Thanks for helping me out y'all! Clearly I still need to do some thinking and research about preservatives.

saypoint, I do agree that the planter boxes would be nicer, but I was hoping more for a disappearing look than a nice tidy look. (Not that I'm trying to be messy here...) I'd love to eliminate the wall entirely but it's just so darn sloped on one end (it goes around the side of the house--sounds much bigger than it is). The bed has a few small steps as does the house foundation so it stays fairly close to the natural slope (where the slope was before years of erosion). I can't change the soil level too much more than building it back up to where the builder thought it should be.

There's actually already a 3-5 foot timber retaining wall in the backyard and it looks fine, though maybe that's because it was here when I got here and I'm used to it. It's a mossy slimey green and looks right with the spruce, Hedera, and and rhododendrons it contains. Actually, is that important? My house is on a corner and visible from two sides. There's a large amount of retaining wall out of timber along the side, carving out my driveway and supporting my back yard. One thought is that introducing new material might make it all too busy.

On the other hand, stone. It was the first choice and in a way it might be the ultimate choice except for a few problems. First, we can't find anyone we can tell is competent. We only seem to do precast concrete here. Also, we aren't sure we want our landscape design set in stone yet. har har. We're just following the lines that are here already. Basically, we can't make a decision on how to get stone put in so we're putting it off. The timbers could be considered temporary, although we're so slow to get anything done we want them to look decent.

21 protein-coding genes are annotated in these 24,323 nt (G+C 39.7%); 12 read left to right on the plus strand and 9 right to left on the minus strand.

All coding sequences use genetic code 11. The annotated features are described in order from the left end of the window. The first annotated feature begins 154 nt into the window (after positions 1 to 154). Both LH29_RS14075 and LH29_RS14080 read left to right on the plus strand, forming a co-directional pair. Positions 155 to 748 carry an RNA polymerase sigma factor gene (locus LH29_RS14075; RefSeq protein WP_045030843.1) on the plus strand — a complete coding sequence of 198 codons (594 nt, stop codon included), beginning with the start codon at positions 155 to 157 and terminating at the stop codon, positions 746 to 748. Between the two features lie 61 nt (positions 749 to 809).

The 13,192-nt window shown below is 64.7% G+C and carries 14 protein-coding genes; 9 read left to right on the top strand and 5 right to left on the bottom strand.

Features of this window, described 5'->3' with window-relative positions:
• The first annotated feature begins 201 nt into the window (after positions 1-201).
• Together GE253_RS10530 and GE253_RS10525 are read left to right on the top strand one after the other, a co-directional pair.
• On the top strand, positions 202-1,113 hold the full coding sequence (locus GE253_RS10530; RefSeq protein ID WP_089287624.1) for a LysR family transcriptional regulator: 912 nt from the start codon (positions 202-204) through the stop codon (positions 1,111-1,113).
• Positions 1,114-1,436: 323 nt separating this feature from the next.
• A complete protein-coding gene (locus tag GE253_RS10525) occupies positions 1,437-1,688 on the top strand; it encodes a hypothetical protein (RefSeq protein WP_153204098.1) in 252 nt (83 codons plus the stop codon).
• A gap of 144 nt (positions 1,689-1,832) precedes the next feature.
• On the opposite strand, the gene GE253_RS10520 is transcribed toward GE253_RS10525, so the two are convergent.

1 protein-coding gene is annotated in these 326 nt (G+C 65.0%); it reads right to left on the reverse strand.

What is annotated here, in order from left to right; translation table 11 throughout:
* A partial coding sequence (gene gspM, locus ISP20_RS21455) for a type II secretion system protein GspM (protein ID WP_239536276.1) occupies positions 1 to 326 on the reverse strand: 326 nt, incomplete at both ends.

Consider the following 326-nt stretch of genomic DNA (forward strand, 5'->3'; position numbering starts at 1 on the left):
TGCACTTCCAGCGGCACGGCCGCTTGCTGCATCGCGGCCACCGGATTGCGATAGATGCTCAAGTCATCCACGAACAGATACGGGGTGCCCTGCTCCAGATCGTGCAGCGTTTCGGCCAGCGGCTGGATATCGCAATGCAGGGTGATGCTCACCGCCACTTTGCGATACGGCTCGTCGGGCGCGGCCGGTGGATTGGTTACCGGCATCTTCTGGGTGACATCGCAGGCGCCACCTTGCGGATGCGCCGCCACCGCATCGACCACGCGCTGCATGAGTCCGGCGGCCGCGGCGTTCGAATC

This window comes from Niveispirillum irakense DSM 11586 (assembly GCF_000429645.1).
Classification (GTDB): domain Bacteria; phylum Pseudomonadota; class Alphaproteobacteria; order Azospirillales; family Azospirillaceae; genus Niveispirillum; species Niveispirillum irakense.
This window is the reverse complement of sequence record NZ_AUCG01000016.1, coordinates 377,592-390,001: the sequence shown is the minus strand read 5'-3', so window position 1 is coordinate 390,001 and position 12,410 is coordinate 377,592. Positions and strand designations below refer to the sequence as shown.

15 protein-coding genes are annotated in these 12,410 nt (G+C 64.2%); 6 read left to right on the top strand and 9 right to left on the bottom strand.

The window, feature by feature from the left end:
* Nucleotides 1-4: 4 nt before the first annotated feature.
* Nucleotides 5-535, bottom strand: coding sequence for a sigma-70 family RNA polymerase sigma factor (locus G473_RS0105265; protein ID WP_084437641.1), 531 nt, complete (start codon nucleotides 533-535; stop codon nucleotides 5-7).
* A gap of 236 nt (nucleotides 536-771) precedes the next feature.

stevega, that's sort of the look we'd want--mostly covered (only a small section would be as high as 18", and it has stuff in front of it because it's an interior step, and the parts that are over 12" are in front of an area that is about to stop being lawn and will be planted with TBD stuff that will certainly conceal it). It's such a small area with so little visible through the plantings, in a nice natural color...I wouldn't actually use railroad ties. The existing blocks are slipping because their foundation is eroding and they were installed poorly. Some of them are actually resting on landscape timbers. They would be replaced no matter how solid they were because I hate 'em. I even hate nice interlocking blocks which these aren't--I'm actually opting for timbers over Unilock for appearance's sake.

Budget isn't the motivator here, although I refuse to pay stone price for concrete blocks. (Actually, I sort of like concrete cast in place and I think it would complement the house, but I couldn't convince the spouse.) If I could find matching brick, I'd be tempted to go for it, but I don't like fake brick (concrete) and I can't even find a house with brick like mine, let alone available bricks. I'm a real joy to deal with! ;)

I think I will look again at my beds. Perhaps I can slope them up towards the house and make the walls lower. I've also considered pulling the lawn back a bit and planting a low hedge in front of the short part of wall that I hadn't planned planting in front of and then not worrying about the wall's appearance.

Anyway, more planning. Thanks for letting me work it out in my head here. You're all very patient!

    Bookmark   May 3, 2006 at 9:41AM
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blockersblocks

I thought this would interest you, gives a whole nother meaning to LANDSCAPING WITH TIMBERS!!

Here is a link that might be useful: Blocker's Blocks

    Bookmark   May 10, 2008 at 9:23AM